Christian Decker 00:21:19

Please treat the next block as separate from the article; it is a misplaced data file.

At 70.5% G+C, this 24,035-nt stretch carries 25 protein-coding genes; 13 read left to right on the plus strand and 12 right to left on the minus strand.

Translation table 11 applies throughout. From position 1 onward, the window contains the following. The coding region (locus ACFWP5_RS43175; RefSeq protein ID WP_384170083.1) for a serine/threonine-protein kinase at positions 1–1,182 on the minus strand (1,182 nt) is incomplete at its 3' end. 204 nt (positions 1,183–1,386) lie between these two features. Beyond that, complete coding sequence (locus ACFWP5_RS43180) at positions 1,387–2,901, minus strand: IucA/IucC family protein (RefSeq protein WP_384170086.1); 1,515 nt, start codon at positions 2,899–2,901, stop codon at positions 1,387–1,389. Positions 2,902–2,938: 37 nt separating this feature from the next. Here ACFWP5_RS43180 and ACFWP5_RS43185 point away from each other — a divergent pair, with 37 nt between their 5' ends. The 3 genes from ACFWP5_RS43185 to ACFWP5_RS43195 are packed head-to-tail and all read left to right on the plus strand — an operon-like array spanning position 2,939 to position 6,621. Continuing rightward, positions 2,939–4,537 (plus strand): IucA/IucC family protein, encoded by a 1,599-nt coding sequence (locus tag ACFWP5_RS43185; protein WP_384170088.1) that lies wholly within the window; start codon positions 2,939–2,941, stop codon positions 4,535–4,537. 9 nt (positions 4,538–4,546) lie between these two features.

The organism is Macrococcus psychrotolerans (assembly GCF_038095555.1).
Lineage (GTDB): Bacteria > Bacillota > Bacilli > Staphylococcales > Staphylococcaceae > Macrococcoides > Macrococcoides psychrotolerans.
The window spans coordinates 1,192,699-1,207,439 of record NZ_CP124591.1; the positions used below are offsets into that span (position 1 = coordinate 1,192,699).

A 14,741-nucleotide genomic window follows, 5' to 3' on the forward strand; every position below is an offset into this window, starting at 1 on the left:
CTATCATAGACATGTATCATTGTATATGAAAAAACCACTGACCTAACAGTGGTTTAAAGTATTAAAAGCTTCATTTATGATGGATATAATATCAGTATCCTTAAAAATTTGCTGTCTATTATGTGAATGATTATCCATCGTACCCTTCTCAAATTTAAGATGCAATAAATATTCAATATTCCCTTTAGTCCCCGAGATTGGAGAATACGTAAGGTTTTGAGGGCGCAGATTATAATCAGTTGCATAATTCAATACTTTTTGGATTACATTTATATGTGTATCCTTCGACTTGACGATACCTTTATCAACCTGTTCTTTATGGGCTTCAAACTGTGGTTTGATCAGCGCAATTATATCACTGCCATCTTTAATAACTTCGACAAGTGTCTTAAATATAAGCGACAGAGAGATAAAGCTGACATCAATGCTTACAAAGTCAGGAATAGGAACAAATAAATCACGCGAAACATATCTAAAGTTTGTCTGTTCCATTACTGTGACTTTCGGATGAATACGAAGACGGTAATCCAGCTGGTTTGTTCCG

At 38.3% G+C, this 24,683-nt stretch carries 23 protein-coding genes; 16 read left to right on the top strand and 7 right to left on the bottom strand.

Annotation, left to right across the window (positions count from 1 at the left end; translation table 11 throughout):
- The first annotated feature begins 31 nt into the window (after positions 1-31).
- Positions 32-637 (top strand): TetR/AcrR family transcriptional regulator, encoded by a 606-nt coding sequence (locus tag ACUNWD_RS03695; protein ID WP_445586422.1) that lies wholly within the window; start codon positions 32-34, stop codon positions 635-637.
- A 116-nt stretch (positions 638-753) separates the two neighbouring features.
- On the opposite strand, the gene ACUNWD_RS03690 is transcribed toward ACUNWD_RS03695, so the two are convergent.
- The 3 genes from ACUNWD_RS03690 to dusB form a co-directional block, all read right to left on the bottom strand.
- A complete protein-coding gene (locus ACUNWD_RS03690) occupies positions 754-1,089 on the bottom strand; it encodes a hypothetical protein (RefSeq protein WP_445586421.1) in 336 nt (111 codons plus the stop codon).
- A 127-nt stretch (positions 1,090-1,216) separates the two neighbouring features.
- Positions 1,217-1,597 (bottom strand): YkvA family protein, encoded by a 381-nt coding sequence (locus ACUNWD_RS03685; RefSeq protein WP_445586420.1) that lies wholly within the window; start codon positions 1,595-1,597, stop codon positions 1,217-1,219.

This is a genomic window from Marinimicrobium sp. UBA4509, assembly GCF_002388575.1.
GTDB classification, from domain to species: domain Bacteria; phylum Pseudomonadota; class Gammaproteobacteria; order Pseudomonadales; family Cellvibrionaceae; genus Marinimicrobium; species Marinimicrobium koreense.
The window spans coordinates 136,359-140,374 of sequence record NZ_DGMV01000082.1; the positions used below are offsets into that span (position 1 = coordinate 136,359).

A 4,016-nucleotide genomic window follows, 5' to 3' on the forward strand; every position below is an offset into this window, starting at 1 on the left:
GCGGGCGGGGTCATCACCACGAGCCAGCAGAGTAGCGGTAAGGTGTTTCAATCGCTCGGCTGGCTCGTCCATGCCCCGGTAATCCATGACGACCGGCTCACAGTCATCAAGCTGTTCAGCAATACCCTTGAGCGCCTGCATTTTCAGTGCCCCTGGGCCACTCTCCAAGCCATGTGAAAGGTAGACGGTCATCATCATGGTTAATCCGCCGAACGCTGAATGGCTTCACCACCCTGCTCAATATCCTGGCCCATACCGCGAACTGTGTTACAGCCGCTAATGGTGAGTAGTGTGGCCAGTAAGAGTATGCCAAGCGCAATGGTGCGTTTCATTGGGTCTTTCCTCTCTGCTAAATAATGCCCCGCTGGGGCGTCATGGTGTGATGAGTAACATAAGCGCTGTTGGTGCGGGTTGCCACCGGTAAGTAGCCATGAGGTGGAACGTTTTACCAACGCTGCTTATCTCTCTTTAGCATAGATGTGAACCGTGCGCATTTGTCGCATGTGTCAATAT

How do you secure your Unchained footprint with the watchtower? How do you ensure that your node is online? And so on and so forth, all of the. These more operational aspects that can be quite overwhelming for new users. So what we thought is how can we take on some of that responsibility on our side without ever touching the users phones, right? We wanted to have. A system that can compete with custodial solutions when it comes to ease of use, but we don’t want it to be custodial. Right. And so the idea came up that well, one part is the note. The Lightning node itself and it doesn’t have to be the same sort of domain of control as the keys or whoever is controlling the node. So what we did is. Well, we essentially split up the node we said OK, here, here we have on the one side we have clients and a signer that is self-contained and that can be run by the user as easy as installing an app from. An App Store. And then there is the more complex operational aspects of actually running setting up in node and running that node and making sure that we never do anything dangerous with it, because remember, even doing backups for Lightning nodes is dangerous. And green light is essentially the end of that thought process where we say, OK, we, we take care of the database, we take care of the Watchtower, we take care of the node. Would and we give you as the app developer or the end user. We give you a library that essentially acts as a client so that you can steer your node and as a signer, and this essentially means that we never touch the funds, but we can perform the operation. The infrastructure management that is off putting to many users and so once they had a good experience with using Lightning, now is the time we can expose them to a more information to educate them about how to run a Lightning node. And ultimately, our goal is to offboard them into their own infrastructure because now they are fully self sovereign Bitcoin users. That have the experience and have the knowledge to do so safely.